Bird feeding is serious business. The U.S. Fish & Wildlife Service estimates that Americans spend nearly $1 billion annually on bird houses, feeders, nest boxes, and baths.
Sizable markets attract competition and many companies have turned to a proven way to distinguish their products: innovation. Much of that ingenuity has been directed to a single problem: squirrels. This has resulted in a number of U.S. patents. Yes, there are patents for bird feeders.
But what could possibly be patentable (i.e., new and useful) as to bird feeders and squirrels in the 21st century? Are there really new ways to design a feeder that provides seeds to birds but not squirrels?
Let’s take a look.
There are many companies that make bird feeders, and several appear to have patent portfolios, but as an example, we can use Brome, a Canadian company that sells the “SquirrelBuster” line of feeders. Brome owns several U.S. patents.
Brome states that the “SquirrelBuster Legacy” is protected by several patents, including U.S. Patent No. 6,253,707. The inventor is Paul L. Cote, the company’s founder. A video of the SquirrelBuster Legacy in action is here and it may provide helpful context for the discussion that follows.
Patent lawyers refer to patents by the last three numbers, so Patent No. 6,253,707 is called the “707 patent.”
The ‘707 patent bears the uninspired title “Bird Feeder,” and it issued in July 2001. A section called the “Abstract” summarizes the invention in rather technical language and that is followed by a series of figures that illustrate the invention.
Like most patents, the ’707 patent begins with a description of the problem and the shortcomings of earlier attempts to solve the problem (like other quotes, this one has been lightly edited for readability):
Selective bird feeders are well known in the art and are designed to limit the maximum size of a bird or animal which can access the seed in the feeder. Some larger birds will also access the seed and many such birds including crows, grackles, blue jays and the like are considered by some people to be undesirable.
A further problem associated with bird feeders is marauders which gain access to the seeds. In particular, squirrels are well known for their ability to reach the seed in a bird feeder and to devour the same. Many approaches have been tried to discourage or prevent squirrels from reaching the bird feeder, including various types of covers and baffles on poles. These seldom work as the squirrels have shown great ingenuity in overcoming such devices.
Thus, the problem is large “undesired birds” and clever squirrel “marauders” that devour seed and leave none for the desirable birds. How does the patent solve this problem?
There is provided a bird feeder which comprises a feed container having a base and an outer wall extending upwardly therefrom, at least one feed container access opening in the outer wall, a shroud extending about the feed container, at least one shroud access opening substantially aligned with the feed container access opening to thereby permit access to the feed container, and extendible means within the feed container interconnecting the shroud and the feed container such that when a predetermined weight is placed on the shroud, the extendible means will extend and cause the shroud access opening to move out of alignment with the feed container access opening to thereby deny access to the feed container.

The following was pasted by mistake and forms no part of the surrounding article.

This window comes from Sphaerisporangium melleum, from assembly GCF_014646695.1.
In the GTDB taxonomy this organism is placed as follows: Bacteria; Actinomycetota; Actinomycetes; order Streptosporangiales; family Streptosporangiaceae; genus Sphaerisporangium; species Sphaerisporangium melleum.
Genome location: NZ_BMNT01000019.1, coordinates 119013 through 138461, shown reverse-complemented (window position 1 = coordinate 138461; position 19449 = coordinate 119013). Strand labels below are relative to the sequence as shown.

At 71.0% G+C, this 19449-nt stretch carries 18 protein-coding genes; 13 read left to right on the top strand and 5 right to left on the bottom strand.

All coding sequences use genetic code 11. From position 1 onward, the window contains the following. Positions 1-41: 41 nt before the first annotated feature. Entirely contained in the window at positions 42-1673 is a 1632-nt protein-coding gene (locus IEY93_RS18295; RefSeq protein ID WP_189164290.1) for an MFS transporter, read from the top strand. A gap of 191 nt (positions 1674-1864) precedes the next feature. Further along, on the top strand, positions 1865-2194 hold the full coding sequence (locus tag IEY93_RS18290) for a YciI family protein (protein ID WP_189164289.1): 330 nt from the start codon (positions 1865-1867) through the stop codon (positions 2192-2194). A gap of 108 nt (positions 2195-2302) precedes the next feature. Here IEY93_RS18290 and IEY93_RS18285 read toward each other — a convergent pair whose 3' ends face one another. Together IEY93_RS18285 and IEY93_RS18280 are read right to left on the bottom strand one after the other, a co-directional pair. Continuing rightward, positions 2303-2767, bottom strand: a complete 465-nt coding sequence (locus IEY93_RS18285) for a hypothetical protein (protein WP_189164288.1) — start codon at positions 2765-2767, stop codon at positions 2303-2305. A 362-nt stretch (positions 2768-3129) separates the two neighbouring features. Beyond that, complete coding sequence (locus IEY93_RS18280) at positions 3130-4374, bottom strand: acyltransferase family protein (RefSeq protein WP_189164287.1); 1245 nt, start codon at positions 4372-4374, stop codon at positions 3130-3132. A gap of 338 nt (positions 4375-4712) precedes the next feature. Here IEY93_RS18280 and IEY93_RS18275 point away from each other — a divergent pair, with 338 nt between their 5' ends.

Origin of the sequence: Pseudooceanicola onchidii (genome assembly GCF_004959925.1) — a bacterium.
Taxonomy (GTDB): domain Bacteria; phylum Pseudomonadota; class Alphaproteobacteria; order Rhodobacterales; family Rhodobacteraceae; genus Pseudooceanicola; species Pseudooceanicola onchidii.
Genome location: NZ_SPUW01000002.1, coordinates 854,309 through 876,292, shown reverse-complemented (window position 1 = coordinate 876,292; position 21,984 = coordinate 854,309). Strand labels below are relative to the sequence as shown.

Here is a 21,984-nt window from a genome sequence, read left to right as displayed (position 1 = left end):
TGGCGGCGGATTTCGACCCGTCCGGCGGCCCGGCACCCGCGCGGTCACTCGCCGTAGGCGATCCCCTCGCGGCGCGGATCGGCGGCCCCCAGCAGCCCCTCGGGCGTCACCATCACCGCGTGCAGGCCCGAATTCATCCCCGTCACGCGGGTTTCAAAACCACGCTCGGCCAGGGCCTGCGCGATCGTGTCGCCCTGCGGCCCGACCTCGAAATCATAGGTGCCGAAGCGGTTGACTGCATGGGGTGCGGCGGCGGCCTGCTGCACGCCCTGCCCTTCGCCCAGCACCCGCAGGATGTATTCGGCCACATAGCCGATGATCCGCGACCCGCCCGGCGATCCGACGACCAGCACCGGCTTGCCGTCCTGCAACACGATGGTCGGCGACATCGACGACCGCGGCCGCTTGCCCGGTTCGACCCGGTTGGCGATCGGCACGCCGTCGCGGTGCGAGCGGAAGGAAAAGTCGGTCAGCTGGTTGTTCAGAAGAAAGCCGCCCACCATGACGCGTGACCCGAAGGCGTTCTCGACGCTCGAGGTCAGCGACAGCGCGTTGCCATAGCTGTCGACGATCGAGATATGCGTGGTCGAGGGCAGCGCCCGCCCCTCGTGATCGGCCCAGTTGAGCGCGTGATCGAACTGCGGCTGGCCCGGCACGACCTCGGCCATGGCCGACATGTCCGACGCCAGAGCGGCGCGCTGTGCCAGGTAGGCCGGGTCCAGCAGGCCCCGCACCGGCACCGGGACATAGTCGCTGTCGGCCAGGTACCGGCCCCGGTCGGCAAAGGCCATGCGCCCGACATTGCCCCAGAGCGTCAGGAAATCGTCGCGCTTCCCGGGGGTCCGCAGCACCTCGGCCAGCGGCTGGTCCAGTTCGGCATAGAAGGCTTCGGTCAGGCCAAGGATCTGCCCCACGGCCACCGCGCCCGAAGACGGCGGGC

This is a fancy way of saying: a container with holes that allows birds to access the seeds and a spring-loaded “shroud” (i.e., cover) surrounding the container. The shroud also has holes that are typically aligned with the feeder holes, allowing birds access. But when a heavy “marauder” such as a squirrel (the “predetermined weight”) gets on the shroud, it drops, causing holes to go out of alignment. Voila! The squirrel is denied access to the seeds because the holes are misaligned. Once the squirrel drops off, the shroud returns to its original position and the holes realign.
A patent is essentially a temporary monopoly to an inventor who must disclose the invention to the public in exchange for a limited term where the patent can be used to exclude others from using the invention.
The scope of a patent, however, is not defined by the description of the invention. Rather, it is defined by the numbered “claims” at the end of the patent. Claims tend to be technical, even for a bird feeder patent. For the truly interested, Claim 1 of the ‘707 patent is set forth below.
Although bird feeders might appear an unlikely source of innovation, inventors continue to apply for — and receive — patents. Notwithstanding all of the existing patents (and there are many), we have surely not seen the last bird feeder patent directed to marauding squirrels.
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Claim 1: A bird feeder comprising:
a feed container having a base and an outer wall extending upwardly therefrom, at least one feed container access opening in said outer wall;
a shroud extending about at least a portion of said feed container, at least one shroud access opening substantially aligned with said feed container access opening to thereby permit access to said feed container;
a hollow center tube within said feed container;
hanging means comprising a cable connected to said hollow inner tube to permit hanging of said bird feeder;
spring means within said hollow center tube interconnecting said shroud and said feed container such that when a predetermined weight is placed on said shroud, said spring means will permit said shroud and said shroud access opening to move out of alignment with said feed container access opening to thereby deny access to said feed container and subsequently cause said shroud and said shroud access opening to return to alignment with said feed container access opening when said predetermined weight is removed.
Photo: U.S. Department of Commerce Building, Washington, D.C. by Nelson Runkle.